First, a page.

December 21, 2014
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CCRI to offer Health Care Interpreter certificate program this fall

To help meet the anticipated need for medical interpreters, the Community College of Rhode Island will offer a revised Health Care Interpreter certificate program this fall.

In a hospital, a language barrier between doctor and patient can have disastrous consequences. That is why the Joint Commission, which accredits health care organizations, will increasingly require hospitals to have a certified medical interpreter on staff at all times.

An informational meeting about the program, designed to teach students who are bilingual in English and Spanish necessary medical/health care information and terminology, will be held from 5:30 to 6:30 p.m. on Tuesday, Aug. 7 in Room 0028 at the Knight Campus, 400 East Ave., Warwick.

“There is going to be an increasing need for health care interpreters within our state,” said CCRI Nursing Department Chair Hilary Jansson. She cited not only the stricter requirements for hospitals to provide interpreting services, but also Rhode Island’s increasing Spanish-speaking population as reasons.

Students in CCRI’s program will take three courses over two semesters, with 45 hours of on-site training throughout the year. This fall, students will shadow a trained interpreter for 15 hours and will spend 30 hours as an interpreter under supervision next spring.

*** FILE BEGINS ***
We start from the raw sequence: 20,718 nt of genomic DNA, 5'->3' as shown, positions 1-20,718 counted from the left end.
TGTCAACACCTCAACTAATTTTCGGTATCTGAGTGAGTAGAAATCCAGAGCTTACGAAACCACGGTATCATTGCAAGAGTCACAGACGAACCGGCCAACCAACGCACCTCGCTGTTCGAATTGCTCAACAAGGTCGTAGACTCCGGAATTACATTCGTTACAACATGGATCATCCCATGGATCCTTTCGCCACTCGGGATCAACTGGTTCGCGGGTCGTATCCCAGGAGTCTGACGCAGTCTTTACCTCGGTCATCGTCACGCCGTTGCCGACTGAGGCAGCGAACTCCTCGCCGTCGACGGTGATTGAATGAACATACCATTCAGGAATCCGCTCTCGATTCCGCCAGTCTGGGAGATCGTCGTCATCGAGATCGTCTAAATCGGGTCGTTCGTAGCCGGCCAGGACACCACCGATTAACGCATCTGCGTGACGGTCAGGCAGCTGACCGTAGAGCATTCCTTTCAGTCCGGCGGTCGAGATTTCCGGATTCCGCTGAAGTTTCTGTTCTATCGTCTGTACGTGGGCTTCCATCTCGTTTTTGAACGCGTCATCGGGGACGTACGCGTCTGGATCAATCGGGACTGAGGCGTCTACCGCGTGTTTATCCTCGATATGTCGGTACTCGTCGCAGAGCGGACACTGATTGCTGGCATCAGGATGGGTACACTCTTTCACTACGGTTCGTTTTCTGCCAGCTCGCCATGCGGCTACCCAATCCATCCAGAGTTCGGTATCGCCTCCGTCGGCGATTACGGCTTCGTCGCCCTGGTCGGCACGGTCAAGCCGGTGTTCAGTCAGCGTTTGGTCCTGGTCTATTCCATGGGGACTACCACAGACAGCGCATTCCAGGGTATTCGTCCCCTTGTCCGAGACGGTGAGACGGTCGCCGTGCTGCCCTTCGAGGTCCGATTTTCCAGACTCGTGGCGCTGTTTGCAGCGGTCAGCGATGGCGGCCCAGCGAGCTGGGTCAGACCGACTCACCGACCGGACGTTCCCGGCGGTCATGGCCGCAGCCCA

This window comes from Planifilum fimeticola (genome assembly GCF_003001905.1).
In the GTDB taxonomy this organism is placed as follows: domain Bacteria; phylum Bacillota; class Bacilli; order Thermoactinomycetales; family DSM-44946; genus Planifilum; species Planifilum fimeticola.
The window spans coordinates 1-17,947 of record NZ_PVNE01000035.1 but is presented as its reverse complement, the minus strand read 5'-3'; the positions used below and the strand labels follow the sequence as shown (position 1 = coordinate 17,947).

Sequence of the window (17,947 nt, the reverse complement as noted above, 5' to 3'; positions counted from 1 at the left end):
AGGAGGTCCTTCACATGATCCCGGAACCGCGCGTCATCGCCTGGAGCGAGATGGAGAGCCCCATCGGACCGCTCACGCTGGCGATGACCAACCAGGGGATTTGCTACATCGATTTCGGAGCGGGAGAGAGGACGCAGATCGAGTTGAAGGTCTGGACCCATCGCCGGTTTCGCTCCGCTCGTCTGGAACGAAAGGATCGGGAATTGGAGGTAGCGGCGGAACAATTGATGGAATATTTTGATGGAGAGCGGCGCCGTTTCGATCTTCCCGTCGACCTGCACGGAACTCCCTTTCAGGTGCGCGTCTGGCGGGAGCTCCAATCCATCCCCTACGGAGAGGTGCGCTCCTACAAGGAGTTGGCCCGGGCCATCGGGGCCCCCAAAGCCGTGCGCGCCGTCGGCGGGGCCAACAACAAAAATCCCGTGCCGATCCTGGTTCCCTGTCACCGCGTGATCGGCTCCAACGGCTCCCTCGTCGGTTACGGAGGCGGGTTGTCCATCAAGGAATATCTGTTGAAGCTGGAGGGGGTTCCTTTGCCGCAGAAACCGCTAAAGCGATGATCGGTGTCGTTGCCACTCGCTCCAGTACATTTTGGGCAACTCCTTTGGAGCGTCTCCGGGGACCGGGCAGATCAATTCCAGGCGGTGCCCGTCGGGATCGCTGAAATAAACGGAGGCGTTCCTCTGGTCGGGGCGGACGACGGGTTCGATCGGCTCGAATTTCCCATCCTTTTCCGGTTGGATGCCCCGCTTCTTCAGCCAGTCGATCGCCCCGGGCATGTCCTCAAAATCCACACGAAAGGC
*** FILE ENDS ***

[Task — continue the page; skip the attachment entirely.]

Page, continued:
Professors in the college’s Nursing and Foreign Language departments will provide classroom instruction in both Spanish and English, covering subjects such as medical terminology, health care and interpreting practices.

Prospective students must pass an oral test in Spanish and the college’s ACCUPLACER test for reading comprehension and basic writing in English – or successfully pass CCRI courses in writing and composition – before being admitted to the program.

“It’s critical to make sure that people are very proficient in Spanish and English because they’re going to be interpreting health care,” Jansson said.

Graduates will be eligible to take the National Board of Certification for Medical Interpreters exam. Jansson said graduates who pass this exam should be eligible for either part-time or full-time jobs in hospitals or other health care facilities. Students also can use the credits they earn in the CCRI certificate program toward an associate degree.

This is the first time the CCRI Health Care Interpreter certificate program has been run in several years, after undergoing revision and being reduced to two semesters. Jansson said Spanish is the only language offered at this time, but she anticipates that the program will expand to other languages in future years if it is successful.

For more information, email Associate Director of Admissions Rob Giovino at rgiovino@ccri.edu.


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